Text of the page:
Medical stuff needs to start getting out of my way, man. >.< Sorry this took so long.
Based off of the Scottish ballad, The Ballad of Tam Lin, Pamela Dean’s novel takes the characters from medieval Scotland into 1970’s Minnesota. Janet Carter begins attending Blackstock College, the same university where her father works. But there are strange things a foot, especially involving the Classics Department, and Janet finds herself drawn into them, all for the sake of one Thomas Lane.
…You know, for something that boils down to that short of a summary, why did it take 450+ pages to tell it? I guess I’ll go through the problems I had with the book, and then move on to what I actually liked about it, or at least were fairly strong. To start with, the pacing was awful. There was some fairly decent set up early on in the novel with mentioning the ghost and then of the stories of two girls committing suicide, and there were brief flashes of relevant information throughout the rest of the text, and then all the plot basically waited until the last three chapters to actually happen.
Really, there were two problems that led to the pacing being as bad as it was. One was the fact Dean tried to tell three and a half years of college in one book. There’s a lot of information in there that I was going, “Point, point, point… NONE TO BE FOUND!” We didn’t need to know Janet’s course plan for her entire college career. We definitely didn’t need to meet every single professor that she met. Some of the side-plot shenanigans were fine, but there were so many side plots, literature metaphors, and characters that would randomly pop up that I had a hard time making it to the end of the book or even seeing what any of them had to do with the main plot of the story.
The second was the lack of what is called a direct antagonist. Without someone to constantly and consistently be in conflict with Janet, the story didn’t get any feel of resolution. Were there a few people who disagreed with Janet on occasionally? Yes, but it didn’t feel much like a centralized, plot driven conflict. The plot-provided villain, Medeous the Faerie Queen, was never really shown in conflict with Janet or really living up to any of the reputation she apparently had with other students. Without that direct antagonist to constantly be getting in Janet’s way and causing trouble, the story just dragged on for pages and pages. Even the ending was lacking something, since there was nothing really there to make me root against the Faerie Queen.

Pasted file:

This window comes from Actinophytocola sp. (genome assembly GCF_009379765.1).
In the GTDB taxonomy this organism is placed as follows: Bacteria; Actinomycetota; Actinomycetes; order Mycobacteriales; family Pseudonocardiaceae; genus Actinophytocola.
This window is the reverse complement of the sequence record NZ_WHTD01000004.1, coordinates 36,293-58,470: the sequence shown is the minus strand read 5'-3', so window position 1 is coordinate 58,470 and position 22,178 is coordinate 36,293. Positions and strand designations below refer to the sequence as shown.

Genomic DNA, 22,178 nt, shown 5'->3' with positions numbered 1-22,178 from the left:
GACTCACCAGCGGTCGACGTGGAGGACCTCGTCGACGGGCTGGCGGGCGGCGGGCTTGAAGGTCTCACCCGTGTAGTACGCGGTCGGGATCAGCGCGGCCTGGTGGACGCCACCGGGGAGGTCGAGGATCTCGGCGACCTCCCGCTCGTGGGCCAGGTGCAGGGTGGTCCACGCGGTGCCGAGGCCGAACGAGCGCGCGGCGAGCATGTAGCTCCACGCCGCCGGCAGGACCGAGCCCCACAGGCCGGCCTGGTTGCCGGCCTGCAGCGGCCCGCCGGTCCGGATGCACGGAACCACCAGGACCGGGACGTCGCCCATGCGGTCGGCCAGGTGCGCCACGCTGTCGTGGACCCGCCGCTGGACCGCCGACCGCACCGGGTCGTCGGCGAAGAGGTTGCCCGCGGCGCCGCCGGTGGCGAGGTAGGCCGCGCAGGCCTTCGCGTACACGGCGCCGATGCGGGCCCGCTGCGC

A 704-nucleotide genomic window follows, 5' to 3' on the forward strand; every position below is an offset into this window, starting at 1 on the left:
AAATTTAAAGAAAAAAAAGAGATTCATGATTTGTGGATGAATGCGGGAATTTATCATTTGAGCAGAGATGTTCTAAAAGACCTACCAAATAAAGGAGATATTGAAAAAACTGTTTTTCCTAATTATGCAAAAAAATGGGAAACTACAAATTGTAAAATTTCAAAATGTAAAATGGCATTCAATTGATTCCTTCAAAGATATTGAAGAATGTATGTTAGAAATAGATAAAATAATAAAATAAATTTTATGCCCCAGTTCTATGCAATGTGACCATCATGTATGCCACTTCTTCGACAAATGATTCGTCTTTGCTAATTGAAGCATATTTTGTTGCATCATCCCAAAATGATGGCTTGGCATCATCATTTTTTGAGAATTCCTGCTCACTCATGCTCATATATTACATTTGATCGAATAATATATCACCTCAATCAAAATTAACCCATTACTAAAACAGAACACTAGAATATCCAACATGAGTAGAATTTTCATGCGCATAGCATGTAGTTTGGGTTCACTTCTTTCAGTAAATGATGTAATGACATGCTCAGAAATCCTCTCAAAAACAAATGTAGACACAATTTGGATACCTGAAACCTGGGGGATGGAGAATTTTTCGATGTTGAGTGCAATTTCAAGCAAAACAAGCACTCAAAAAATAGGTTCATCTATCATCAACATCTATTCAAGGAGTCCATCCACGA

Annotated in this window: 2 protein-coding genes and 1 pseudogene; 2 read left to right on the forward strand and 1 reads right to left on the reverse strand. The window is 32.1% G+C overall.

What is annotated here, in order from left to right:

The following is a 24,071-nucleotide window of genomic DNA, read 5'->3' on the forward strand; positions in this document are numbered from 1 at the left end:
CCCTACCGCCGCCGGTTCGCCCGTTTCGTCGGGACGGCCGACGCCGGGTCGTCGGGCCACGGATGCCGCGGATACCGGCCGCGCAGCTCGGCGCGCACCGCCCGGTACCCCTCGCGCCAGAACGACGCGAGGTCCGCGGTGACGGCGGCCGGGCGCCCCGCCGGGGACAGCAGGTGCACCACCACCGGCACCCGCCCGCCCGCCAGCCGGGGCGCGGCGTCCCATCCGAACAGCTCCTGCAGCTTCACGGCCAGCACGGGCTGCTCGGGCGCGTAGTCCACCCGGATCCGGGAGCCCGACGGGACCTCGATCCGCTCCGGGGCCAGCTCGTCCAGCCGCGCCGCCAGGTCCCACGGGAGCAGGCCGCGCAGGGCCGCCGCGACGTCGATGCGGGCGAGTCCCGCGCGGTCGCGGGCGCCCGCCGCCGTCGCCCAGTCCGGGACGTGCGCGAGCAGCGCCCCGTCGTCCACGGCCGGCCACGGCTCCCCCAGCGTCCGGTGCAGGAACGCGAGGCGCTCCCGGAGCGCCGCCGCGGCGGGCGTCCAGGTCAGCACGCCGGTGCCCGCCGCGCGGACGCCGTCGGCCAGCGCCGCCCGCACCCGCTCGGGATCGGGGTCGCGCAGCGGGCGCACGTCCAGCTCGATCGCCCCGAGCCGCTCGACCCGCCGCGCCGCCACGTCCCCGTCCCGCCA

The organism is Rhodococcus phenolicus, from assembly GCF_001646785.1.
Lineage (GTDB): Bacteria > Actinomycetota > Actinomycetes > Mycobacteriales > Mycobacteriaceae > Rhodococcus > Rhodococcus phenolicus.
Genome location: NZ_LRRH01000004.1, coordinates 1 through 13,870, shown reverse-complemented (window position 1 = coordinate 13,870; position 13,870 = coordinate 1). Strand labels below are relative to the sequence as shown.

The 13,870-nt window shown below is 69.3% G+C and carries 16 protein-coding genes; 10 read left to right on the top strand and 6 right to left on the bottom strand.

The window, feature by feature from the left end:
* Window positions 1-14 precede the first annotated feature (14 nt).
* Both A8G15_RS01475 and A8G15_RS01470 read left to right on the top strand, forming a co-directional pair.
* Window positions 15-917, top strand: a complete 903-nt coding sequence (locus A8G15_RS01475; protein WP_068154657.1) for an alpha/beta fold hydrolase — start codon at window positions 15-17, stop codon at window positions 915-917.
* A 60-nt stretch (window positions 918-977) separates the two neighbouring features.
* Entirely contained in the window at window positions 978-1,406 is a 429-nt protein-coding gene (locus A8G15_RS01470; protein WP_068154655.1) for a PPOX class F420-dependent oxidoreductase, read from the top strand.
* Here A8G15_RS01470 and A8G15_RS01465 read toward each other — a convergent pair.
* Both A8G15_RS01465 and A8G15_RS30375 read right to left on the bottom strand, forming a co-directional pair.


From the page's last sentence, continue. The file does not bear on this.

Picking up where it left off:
That was the second major problem with the book. There was a huge cast of characters, from students to faculty to members of Janet’s family. So many that I often couldn’t keep track of who was who as far as who was speaking. Some of them weren’t even named, but just were constant presences. I can understand wanting to replicate the feeling of being a lonely little freshman lost among the masses, but really, it was a bit ridiculous to keep throwing names at the reader and expecting them to sort out who was who and how they were important. There were also so many of them that it was harder to separate the main cast from the side members, not to mention keep the traits that belong to each name assigned right in your head. I completely forgot Thomas was blonde, for example, until it was mentioned again much later in the book. He just sort of blended in with the rest of the boys, so I assumed he was dark like Nick.
As far as what was done well, I felt like the main character, Janet was well rounded. There were traits about her that I didn’t like, but that’s what made her real. I could get a clear picture of her in my mind, which is exactly what this book needed to help get me through the dull parts. The other thing done particularly well was the setting. I didn’t get over the head with it, but there were just enough clues as to the time period and location that I was able to picture clearly what was happening. She also picked a time close enough to our own that even if you completely missed all the clues, you could still read the book without getting thrown too far off. And while I was drowning in details, some of the more subtle ones I thought were very cleverly done.
Tam Lin was recommended to me by a friend when I wanted something to review that wasn’t a book that I had living in my apartment. It’s an odd book, she’ll be the first to agree. While I think it can be a bit of a chore to read through and it needed a stronger editorial hand, I also think that if you want to read an urban fantasy book with an older protagonist, Tam Lin is as good of a place to start as any. Just…be prepared to skim over certain sections.